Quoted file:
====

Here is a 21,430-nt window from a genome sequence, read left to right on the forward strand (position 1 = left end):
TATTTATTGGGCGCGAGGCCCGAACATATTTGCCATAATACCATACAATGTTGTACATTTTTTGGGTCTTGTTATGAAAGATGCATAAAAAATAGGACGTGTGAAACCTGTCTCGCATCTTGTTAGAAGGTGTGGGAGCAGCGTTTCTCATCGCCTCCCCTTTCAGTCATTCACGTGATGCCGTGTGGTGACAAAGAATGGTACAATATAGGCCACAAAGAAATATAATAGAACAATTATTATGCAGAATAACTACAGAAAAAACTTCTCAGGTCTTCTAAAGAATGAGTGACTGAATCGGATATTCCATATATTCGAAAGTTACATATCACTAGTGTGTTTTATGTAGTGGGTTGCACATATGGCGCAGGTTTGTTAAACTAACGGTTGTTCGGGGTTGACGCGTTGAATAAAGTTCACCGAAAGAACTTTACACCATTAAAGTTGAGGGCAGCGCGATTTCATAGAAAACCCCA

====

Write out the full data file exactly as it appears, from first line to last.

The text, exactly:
Here is a 21,430-nt window from a genome sequence, read left to right on the forward strand (position 1 = left end):
TATTTATTGGGCGCGAGGCCCGAACATATTTGCCATAATACCATACAATGTTGTACATTTTTTGGGTCTTGTTATGAAAGATGCATAAAAAATAGGACGTGTGAAACCTGTCTCGCATCTTGTTAGAAGGTGTGGGAGCAGCGTTTCTCATCGCCTCCCCTTTCAGTCATTCACGTGATGCCGTGTGGTGACAAAGAATGGTACAATATAGGCCACAAAGAAATATAATAGAACAATTATTATGCAGAATAACTACAGAAAAAACTTCTCAGGTCTTCTAAAGAATGAGTGACTGAATCGGATATTCCATATATTCGAAAGTTACATATCACTAGTGTGTTTTATGTAGTGGGTTGCACATATGGCGCAGGTTTGTTAAACTAACGGTTGTTCGGGGTTGACGCGTTGAATAAAGTTCACCGAAAGAACTTTACACCATTAAAGTTGAGGGCAGCGCGATTTCATAGAAAACCCCA